Article and photos by Jack Olson
Many, perhaps most, of you have visited our glorious national park, Grand Canyon. If you haven’t, put this down and make a reservation now……I’m waiting. If you are like most visitors you’ve stayed at and enjoyed the South Rim. There’s lodging in and out of the park: the El Tovar at the top tier, cabins and lodges, and many motels just outside the park. You can come by car, or even train. It’s great in every way. But it’s also a zoo.
Just 10 miles as the crow flies to the north, but nearly 300 miles as the crow drives, is the more relaxed and much less crowded North Rim. The road in from Jacob Lake, Arizona, ends at the Grand Canyon Lodge, where there are a few rooms as well as nearby cabins. Camp spots are available in the lodge area and there’s a motel just outside the boundary of the park. That’s it.
If you haven’t made reservations well ahead you can still drive in some 40 miles from Jacob Lake or Kanab, Utah, another 35 miles to the north. It’s worth it.
On my second, and last, trip to the North Rim I was staying at the motel, Kaibab Lodge, on the boundary of the park. It seemed like Point Imperial would be a good place to view the sunrise and avoid the crowd at Bright Angel Point, right near the park lodging. It was a bit of a drive so I took off in the dark. You snake through the woods and there’s nothing to see anyway. So I slapped a tape of the “Grand Canyon Suite” in the player and just hummed along with the mules and the thunderstorm.
Since it was early October fewer visitors were in the park. The only other people at the viewpoint were a honeymooning couple. I’m not sure if they were happy that I showed up, but I did shoot a photo to send them. The view from Point Imperial is mainly to the east, great if there are clouds to light up but not ideal if you want to photograph what the sun is hitting. Nevertheless, I thought it was a great experience to be almost alone. I’m sure in mid-summer more people would collect there.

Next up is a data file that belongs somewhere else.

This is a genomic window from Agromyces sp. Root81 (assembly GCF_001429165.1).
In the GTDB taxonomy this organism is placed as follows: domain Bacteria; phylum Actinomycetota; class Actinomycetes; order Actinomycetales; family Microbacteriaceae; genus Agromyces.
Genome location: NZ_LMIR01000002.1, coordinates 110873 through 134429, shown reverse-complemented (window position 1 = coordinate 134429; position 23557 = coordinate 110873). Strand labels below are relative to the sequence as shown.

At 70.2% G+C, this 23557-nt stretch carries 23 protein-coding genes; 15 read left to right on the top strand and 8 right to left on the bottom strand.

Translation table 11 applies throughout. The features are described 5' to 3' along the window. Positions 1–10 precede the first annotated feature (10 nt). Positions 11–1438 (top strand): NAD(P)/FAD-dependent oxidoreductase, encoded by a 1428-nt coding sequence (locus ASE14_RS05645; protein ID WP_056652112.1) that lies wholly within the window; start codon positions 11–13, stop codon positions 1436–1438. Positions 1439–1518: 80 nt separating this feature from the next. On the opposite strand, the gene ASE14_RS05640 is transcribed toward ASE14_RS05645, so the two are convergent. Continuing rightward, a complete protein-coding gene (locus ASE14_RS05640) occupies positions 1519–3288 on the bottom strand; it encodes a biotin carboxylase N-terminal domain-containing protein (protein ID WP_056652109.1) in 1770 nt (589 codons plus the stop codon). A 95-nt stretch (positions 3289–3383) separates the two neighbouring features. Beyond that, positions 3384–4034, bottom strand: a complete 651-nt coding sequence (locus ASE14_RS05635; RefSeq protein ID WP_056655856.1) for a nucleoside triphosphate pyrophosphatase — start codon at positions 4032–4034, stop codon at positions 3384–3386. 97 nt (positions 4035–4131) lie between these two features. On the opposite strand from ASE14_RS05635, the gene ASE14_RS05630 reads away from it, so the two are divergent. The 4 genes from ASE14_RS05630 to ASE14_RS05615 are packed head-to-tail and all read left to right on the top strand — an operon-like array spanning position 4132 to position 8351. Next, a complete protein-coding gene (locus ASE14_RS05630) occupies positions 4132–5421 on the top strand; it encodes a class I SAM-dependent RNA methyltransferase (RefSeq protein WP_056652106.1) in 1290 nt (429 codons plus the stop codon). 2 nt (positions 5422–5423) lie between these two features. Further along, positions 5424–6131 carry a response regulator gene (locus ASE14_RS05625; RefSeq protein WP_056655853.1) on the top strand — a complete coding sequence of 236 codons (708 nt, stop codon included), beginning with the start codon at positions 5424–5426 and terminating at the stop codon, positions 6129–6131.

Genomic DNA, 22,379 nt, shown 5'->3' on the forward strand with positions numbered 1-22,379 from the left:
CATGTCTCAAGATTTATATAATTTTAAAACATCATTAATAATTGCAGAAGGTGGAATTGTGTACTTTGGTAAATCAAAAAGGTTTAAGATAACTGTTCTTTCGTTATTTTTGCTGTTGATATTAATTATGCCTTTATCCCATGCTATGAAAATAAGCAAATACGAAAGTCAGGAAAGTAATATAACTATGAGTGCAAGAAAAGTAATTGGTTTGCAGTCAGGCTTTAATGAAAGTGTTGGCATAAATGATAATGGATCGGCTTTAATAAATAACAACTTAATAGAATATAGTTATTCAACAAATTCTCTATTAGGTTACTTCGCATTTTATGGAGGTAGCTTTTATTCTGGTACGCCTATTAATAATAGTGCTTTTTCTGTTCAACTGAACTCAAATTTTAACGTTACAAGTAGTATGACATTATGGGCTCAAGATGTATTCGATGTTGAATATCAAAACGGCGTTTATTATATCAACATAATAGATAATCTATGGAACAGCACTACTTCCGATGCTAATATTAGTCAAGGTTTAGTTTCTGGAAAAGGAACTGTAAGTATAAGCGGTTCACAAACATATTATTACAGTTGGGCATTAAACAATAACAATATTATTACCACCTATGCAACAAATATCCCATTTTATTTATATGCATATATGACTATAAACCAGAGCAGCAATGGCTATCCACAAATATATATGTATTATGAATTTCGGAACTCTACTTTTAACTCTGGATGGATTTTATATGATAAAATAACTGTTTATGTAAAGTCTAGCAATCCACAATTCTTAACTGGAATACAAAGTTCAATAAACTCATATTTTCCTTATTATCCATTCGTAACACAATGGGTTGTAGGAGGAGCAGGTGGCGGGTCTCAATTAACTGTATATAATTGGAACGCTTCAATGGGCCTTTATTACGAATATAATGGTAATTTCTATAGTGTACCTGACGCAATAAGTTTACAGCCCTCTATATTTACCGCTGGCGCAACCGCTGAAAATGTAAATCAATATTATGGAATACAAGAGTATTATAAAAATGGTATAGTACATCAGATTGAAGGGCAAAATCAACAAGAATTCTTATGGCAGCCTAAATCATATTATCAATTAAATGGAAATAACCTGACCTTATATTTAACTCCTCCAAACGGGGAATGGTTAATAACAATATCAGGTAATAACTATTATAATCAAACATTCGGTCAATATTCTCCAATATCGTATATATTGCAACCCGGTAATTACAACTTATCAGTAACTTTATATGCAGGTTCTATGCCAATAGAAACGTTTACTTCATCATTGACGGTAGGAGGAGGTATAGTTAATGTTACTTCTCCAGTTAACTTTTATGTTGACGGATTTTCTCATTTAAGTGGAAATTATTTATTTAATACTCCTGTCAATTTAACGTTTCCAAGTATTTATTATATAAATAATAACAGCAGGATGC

Cape Royal is an excellent viewpoint to scan the canyon east to west. That’s also true of Bright Angel Point, despite the crowds that gather from nearby lodging. I mean, why do you suppose they built Grand Canyon Lodge right there? And rebuilt it after it burned?
There are several dramatic trails along the rim. I recommend picking at least one. But the trail of renown is North Kaibab. I really suggest hiking it at least to the Supai Tunnel (4 miles round trip, and 1,350 foot vertical drop). This will give you a feel for the enclosing sandstone walls of a side canyon. Troop on farther if you want. Trek all the way to the bottom and stay at Phantom Ranch, if you have reservations. I have a friend who has run the Rim to Rim to Rim (south to north and back to south) in eight hours. Don’t do that.
However, something to be sure to do is take enough, and drink enough, water. You’re in the hot desert here. There are water stations along major trails into the canyon and you should fill up your water bottles each time. The Park Service also adamantly urges hikers not to hike from the rim to the bottom and back in one day. I won’t tell you who might have once happily accomplished that from the South Rim. For shame. But the Park Service knows best.
Partly because of its higher elevation and partly because the road to the North Rim runs through the dense Kaibab National Forest, facilities in the park are closed from mid-October to mid-May.
For detailed information on Grand Canyon National Park, go to: www.nps.gov/grca. For maps of the North Rim, click on Plan Your Visit, and then go down to North Rim Guide. Here you’ll find much valuable information, including roads and trails.